Spot-Checking the Lie, Part 2

June 4, 2009

Continuing from my post last night.

Dev’s captain, Raven, and her first mate, Karma, had just walked their way into an upscale opium den and asked for a private room in the back. While being led there, I described the two ladies passing by the doorway of another private room, outside of which stood several thugs who eyed them suspiciously. Inside they could hear the judge talking quietly and a woman giggling.

Dev suggested that Karma go cause a distraction in the hallway while Raven burst through the thin wall dividing the two private rooms and grabbed the judge. Karma ran over to the hallway screaming that the judge was her husband and had to come home immediately. Dev rolled for the second obstacle “Avoid the judge’s bodyguards.” As the GM, I threatened Karma, which made sense, since she was the one putting herself in danger by drawing attention.

Dev ended up overcoming the objective but having to place a minus (-) in Karma, removing her from the mission. Sweet. I decided that some of the men had carried her off, struggling, but were sufficiently distracted that Raven burst in on the judge and grabbed him. He looked up at her. “Why, hello, Raven,” I had him say.

Dev then rolled for the next objective, “Kidnap the judge,” succeeding and narrating dragging him out of the opium den, throwing him into a carriage that happened to be waiting outside, elbowing the driver down into the street, and whipping the horses into gear, tearing off through the streets of London. The judge’s bodyguards were, of course, hot on their heels, firing pistols at Raven (the damage she took from these being partially responsible for her increasing Terror and Trauma).

For the fourth objective, “Deliver the judge to the angelic underground,” I pulled out the new shot-framing guidelines that I’m suggesting players use for fights, chase scenes, heists, and other complex objectives that you might want to describe step-by-step rather than stuff happening all at once. The way this originally worked is: the rolling player (Dev) places all their dice in categories (one for each relationship/trait being drawn on, one for “exposure,” one for mission, plus dice for any threatened categories resulting from Trauma) and then these dice are read in order as individual “shots” in a piece of moviemaking, pluses (+) described by the rolling player, as badassery by their character or other crew members; blanks (   ) described by the other players, as either good or bad things; and minuses (-) described by the GM as obstacles, setbacks, and failure. When shot-framing in this manner, each shot does not necessarily need to be associated with the category its die is placed on, but there’s a reason that “exposure” and mission come last, as they sum up the sequence and present appropriate results based on the roll.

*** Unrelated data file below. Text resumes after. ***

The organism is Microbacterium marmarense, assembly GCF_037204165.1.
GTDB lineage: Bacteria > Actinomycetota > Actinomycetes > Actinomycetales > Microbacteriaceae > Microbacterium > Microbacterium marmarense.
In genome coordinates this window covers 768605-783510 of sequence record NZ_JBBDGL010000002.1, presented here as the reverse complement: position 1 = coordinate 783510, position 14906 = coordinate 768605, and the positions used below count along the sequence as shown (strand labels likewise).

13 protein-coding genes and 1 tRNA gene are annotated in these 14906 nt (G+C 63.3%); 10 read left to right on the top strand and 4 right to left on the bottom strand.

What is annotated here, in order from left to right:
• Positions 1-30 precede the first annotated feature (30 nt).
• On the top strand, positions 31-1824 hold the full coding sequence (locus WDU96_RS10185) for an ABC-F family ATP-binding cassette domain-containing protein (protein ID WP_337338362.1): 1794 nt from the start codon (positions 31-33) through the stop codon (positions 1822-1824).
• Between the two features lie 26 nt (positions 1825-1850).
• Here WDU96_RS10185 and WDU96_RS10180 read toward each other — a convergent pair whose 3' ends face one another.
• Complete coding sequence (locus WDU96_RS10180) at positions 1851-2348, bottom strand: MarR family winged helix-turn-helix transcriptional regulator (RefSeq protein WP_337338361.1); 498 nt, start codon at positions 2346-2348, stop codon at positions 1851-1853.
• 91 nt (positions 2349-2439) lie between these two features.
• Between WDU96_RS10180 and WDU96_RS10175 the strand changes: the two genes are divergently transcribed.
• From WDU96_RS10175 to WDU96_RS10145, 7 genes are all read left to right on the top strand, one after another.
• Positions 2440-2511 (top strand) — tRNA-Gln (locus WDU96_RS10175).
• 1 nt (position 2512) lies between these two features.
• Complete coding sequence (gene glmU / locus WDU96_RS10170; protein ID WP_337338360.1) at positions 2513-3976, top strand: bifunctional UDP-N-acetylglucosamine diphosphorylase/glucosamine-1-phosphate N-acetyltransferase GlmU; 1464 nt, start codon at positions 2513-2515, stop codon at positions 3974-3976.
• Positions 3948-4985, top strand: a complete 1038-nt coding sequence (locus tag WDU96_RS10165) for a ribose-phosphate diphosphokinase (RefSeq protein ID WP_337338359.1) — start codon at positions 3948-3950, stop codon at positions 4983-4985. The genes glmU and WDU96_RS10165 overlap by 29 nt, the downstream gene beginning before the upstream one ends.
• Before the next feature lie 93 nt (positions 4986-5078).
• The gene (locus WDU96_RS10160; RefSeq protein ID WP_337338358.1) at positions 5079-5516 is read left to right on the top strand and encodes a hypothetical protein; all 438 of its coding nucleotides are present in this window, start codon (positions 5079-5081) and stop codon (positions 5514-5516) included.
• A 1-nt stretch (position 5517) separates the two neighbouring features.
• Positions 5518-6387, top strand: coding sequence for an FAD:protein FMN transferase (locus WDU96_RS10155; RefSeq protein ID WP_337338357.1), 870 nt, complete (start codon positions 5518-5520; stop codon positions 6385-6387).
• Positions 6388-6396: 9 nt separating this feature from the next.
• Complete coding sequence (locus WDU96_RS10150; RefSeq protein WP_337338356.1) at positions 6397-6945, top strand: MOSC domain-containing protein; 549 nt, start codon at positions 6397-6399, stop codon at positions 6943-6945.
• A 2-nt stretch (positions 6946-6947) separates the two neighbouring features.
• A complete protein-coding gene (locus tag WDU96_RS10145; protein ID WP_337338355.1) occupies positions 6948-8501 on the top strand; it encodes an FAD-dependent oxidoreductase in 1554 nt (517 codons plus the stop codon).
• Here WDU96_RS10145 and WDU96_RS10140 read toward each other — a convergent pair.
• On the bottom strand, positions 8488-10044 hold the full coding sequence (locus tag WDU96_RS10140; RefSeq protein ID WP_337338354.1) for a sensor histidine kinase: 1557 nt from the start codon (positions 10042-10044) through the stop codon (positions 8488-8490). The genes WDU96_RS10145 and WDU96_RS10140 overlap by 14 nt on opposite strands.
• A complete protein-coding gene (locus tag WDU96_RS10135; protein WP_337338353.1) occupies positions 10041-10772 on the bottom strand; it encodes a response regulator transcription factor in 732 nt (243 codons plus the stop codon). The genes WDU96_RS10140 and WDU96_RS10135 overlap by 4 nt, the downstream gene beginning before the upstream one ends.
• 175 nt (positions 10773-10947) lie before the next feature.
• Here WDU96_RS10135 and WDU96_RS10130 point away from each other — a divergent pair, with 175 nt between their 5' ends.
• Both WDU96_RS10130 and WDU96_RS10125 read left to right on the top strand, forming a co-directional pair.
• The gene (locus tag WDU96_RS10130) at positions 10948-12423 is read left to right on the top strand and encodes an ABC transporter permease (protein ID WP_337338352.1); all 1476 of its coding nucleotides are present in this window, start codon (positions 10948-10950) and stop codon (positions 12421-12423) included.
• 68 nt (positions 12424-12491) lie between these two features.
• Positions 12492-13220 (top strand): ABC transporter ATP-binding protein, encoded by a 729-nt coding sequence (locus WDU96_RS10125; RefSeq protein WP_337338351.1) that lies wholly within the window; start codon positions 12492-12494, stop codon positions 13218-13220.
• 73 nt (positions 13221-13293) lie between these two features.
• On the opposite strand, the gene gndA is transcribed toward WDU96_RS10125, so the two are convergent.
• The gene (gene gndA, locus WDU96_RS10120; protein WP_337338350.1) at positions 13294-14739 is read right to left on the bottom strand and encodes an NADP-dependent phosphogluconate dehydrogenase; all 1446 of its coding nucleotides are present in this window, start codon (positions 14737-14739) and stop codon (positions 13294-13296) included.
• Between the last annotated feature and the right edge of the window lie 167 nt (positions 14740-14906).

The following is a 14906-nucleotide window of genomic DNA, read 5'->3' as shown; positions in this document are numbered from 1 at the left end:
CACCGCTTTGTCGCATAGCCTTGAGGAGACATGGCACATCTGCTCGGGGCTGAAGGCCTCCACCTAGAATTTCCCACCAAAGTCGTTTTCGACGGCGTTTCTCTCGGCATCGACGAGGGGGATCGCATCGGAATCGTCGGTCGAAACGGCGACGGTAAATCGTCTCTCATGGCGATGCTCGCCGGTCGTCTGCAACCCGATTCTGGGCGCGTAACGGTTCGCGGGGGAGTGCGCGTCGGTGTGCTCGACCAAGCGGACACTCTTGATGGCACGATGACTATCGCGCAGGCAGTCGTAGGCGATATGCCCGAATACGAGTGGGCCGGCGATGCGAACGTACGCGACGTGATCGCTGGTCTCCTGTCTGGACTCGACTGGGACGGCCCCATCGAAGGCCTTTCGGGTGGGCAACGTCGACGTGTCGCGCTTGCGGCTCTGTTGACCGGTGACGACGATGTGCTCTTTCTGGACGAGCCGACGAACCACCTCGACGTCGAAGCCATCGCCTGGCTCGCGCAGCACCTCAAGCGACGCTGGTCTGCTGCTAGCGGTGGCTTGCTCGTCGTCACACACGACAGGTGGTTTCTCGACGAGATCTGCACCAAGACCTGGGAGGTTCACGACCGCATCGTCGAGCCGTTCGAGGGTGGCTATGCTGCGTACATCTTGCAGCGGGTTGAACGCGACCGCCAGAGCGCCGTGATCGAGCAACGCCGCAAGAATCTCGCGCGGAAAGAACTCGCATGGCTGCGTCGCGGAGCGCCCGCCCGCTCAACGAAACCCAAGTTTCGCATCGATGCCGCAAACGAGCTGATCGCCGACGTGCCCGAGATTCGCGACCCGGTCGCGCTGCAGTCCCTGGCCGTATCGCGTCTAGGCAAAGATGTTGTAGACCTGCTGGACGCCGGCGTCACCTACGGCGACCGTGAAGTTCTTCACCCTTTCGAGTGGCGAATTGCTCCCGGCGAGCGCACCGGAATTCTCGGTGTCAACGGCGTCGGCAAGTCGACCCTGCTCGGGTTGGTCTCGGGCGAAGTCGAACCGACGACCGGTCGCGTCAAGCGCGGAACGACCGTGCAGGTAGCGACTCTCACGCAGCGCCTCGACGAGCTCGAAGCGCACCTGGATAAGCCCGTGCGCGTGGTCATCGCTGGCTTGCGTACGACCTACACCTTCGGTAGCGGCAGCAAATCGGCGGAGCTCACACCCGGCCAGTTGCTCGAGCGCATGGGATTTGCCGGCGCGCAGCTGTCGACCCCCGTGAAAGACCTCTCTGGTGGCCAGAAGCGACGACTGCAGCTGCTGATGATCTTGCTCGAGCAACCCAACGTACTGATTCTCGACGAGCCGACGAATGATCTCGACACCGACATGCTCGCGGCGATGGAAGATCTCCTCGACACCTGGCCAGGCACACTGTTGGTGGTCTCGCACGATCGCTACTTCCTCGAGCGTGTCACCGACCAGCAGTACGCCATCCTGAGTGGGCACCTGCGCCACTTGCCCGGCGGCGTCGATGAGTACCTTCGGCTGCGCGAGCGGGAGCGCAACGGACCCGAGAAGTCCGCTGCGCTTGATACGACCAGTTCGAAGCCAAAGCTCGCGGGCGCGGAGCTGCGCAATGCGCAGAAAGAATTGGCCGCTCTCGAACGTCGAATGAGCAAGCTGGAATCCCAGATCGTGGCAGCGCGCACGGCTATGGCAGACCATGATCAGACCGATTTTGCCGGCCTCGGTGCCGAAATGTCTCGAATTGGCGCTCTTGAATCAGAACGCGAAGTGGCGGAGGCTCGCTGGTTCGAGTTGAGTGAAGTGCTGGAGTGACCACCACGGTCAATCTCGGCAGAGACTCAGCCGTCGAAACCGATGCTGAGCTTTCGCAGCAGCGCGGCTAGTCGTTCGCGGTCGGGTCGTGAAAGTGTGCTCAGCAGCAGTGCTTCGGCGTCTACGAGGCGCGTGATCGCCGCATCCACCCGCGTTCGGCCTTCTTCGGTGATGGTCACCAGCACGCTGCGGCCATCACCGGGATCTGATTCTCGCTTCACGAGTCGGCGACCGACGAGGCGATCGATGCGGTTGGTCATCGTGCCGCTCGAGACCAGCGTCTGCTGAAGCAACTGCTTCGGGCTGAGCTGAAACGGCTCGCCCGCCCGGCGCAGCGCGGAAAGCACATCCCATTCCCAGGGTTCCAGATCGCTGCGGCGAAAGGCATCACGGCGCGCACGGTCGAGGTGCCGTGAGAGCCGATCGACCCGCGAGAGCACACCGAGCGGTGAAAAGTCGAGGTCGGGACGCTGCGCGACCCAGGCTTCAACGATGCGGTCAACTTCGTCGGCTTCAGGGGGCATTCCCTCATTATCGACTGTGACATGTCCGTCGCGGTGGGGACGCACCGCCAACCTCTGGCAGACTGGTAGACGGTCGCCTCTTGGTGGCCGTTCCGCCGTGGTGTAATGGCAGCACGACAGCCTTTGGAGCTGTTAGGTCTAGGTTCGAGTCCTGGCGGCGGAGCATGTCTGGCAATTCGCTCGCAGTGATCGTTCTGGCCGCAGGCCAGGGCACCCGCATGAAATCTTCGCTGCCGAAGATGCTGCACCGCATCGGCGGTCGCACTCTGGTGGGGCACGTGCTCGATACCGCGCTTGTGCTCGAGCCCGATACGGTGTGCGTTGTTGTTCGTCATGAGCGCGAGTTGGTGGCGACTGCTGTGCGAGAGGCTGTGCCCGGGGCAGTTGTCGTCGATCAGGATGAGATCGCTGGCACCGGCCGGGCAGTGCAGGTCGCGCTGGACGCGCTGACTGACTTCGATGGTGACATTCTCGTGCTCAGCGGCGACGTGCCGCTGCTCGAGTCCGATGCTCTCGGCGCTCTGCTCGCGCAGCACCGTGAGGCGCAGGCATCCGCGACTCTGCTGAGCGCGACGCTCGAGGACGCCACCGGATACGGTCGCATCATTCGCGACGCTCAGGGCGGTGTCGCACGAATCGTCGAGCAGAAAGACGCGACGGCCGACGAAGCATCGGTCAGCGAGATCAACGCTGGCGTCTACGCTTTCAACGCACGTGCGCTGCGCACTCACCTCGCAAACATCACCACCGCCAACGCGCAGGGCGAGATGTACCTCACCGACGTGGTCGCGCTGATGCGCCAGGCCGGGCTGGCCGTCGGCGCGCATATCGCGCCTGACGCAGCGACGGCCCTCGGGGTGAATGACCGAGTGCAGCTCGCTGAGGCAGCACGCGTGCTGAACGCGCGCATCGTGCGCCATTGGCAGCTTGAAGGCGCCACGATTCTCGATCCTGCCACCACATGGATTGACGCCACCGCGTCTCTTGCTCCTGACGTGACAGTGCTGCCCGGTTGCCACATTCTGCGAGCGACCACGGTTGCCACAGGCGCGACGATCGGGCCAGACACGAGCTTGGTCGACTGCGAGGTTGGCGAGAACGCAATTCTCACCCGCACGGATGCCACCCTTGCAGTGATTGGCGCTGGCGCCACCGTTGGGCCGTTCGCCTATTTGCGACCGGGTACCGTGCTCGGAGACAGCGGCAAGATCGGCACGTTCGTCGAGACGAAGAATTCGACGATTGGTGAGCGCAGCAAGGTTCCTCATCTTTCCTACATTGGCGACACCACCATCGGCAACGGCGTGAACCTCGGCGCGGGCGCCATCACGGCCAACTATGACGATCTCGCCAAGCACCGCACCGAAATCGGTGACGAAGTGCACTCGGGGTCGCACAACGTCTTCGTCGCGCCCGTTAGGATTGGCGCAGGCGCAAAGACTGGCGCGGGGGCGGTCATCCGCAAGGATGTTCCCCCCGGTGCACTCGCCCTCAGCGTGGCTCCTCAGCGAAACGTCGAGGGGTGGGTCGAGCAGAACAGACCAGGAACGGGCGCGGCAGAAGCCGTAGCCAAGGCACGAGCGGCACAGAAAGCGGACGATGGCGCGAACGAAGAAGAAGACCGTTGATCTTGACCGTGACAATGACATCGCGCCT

This was a bit awkward in playtesting wth Dev, partially because it was just the two of us (there were no “other players” to describe shots for blanks) and also simply because Dev would also have to describe a bunch of shots in a row (since players obviously want to place pluses if they can), leading to that Wushu-thing where you have to describe badassery on top of badassery, which can become silly, tiring, and/or repetitive after a while. So I’m rethinking the way the shot-framing works. (I’m now thinking that the GM always leads off every shot with a description of opposition — someone’s shooting at you, you encounter a problem, etc. — and then the appropriate player describes how this opposition is overcome or not, based on the die, with the GM describing both the opposition and your failure to overcome it on a minus. In any case, something like that where there’s more guidelines for what the players are describing in shot-framing).

So, in the playtest, we had a semi-awkward chase scene through the slums of London, ending up with Raven beating the shit out of her pursuers, throwing them into the machinery of an underground millworking factory. Then she delivered the judge into the hands of the angel, a very disturbing individual who had a cover as a groundskeeper at a local church, holding court in the belltower.

After that scene, we decided that the action was over and that it was silly to make Dev roll again to get out. So we had some discussion about whether the “Get in” / “Get Out” objectives were always there or if they were added at the whim of the GM, depending on what was happening in the mission. (Currently leaning towards the latter).

If we had run a second mission, it could have clearly been about the trouble that Karma was now in, having been accosted by some of the judge’s bodyguards and maybe not have been able to get out like her captain did.

Next post is about post-game discussions with Dev.

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